The plaintiffs argue that they had established the quarry as an existing use at the time of adoption of the conditional use amendments because all required licenses, leases, and permits were maintained at the time and have been maintained continuously since at least the early 1960s. The plaintiffs assert that due to the nature of the quarrying business, such maintenance of licenses, leases, and permits establishes an active quarrying operation.

At trial, the plaintiffs presented a number of experts who testified that a quarry site which continuously maintains all required permits, licenses, and leases is considered active by industry standards. Two of the experts the plaintiffs presented testified that quarries such as the Ernst quarry, denoted "country quarries," typically undergo extended periods without blasting, crushing, mineral extraction, or sales. This occurs because such quarrying operations depend on demand for the materials in question and demand is a function of whether or not operations requiring such materials are taking place near the quarry. Therefore, it is typical in the life of a country quarry to undergo periods in which the quarry operator or operators will maintain all required permits and licenses but will engage in very little commercial activity due to low demand. Such a period does not indicate the quarry is not in "use," but merely demonstrates the quarry operators are waiting for market conditions which demand increased activity.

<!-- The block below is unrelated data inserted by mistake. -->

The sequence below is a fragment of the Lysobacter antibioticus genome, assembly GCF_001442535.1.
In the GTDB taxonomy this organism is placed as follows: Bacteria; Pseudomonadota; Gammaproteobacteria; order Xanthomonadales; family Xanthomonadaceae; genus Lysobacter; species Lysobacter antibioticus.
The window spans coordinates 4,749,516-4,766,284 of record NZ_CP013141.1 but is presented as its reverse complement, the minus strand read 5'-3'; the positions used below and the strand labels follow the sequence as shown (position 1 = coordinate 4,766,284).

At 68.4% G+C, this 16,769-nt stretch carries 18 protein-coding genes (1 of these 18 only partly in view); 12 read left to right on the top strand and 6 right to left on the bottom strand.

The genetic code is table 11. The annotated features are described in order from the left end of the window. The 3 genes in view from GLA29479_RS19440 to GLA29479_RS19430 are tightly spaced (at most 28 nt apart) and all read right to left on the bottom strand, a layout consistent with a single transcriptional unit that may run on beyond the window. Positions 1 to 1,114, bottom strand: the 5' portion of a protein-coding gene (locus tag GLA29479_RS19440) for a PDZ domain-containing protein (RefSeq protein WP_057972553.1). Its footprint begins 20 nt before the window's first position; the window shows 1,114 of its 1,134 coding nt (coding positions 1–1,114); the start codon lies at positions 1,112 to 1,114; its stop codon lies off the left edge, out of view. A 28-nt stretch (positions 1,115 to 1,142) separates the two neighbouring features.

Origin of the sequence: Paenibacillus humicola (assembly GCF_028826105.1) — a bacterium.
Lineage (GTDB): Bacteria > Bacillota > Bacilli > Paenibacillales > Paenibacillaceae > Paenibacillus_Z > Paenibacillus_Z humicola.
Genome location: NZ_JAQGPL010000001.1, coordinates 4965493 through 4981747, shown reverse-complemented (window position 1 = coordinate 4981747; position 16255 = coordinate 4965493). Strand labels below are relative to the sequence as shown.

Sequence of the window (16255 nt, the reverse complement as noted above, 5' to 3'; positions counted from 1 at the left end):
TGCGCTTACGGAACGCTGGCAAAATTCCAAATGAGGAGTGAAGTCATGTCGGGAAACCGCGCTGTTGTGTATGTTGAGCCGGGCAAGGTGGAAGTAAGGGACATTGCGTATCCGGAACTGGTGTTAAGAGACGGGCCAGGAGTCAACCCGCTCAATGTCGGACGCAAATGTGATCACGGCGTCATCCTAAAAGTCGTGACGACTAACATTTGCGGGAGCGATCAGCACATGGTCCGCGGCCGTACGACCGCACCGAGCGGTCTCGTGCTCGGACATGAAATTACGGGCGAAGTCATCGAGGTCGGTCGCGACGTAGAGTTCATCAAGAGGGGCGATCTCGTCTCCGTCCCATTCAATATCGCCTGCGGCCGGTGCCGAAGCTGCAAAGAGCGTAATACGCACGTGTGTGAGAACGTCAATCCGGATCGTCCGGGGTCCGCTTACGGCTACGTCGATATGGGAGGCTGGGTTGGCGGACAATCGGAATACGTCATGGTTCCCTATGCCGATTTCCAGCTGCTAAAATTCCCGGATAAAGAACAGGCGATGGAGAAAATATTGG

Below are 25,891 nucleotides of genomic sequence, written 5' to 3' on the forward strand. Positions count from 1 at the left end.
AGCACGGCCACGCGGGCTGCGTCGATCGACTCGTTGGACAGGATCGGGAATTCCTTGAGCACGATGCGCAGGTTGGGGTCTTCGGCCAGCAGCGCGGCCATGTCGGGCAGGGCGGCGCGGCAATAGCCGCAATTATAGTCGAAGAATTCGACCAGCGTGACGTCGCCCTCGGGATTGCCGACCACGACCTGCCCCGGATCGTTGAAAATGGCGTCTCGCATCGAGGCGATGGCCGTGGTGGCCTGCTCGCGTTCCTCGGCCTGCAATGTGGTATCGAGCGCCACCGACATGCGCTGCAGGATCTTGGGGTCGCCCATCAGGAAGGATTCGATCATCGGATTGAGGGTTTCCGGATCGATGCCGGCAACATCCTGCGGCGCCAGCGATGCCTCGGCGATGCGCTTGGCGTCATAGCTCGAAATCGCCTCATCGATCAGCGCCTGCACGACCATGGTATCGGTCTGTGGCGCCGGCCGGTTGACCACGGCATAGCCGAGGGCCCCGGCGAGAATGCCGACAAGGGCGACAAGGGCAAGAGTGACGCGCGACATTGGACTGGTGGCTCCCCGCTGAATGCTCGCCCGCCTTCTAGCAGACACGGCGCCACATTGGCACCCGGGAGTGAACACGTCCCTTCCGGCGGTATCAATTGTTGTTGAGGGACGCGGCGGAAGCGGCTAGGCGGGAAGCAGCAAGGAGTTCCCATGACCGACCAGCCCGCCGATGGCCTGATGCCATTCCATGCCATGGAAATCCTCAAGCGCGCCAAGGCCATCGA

Some jurisdictions hold that a party establishes an existing nonconforming use if they use the premises "so that they may be known in the neighborhood as being employed for a given purpose." See, e.g., Kubby v. Hammond, 68 Ariz. 17, 23, 198 P.2d 134, 139 (1948). This test requires the party to: (1) adapt the land for the purpose; and (2) use the land within that purpose. Id.

By any standard, the quarrying use of the site was clearly established in the mid-1960s when considerable blasting, crushing, and commercial sale of materials took place in conjunction with the construction of Interstate 80. Thereafter, demand for materials from the quarry fell off and the plaintiffs were not engaging in any blasting, crushing, or extraction of rock when the special permit amendments were enacted. A decrease in business does not amount to a per se abandonment of a nonconforming use. See Donham v. E.L.B., Inc., 8 Ohio Misc.2d 31, 457 N.E.2d 953 (Ohio C.P.1983). Discontinuance of one or more, but not all operations of the quarry did not amount to a voluntary discontinuance of the use. Cf. id. Due to the nature of the quarrying business, we hold that the plaintiffs did establish the quarrying operation as an existing use at the time of the amendments since the relevant parties established the quarrying use in the mid-1960s and continued its use by: (1) maintaining all requisite licenses, permits, and leases; and (2) engaging in minimal activity at the site through 1980.

B. Voluntary Interruption of Use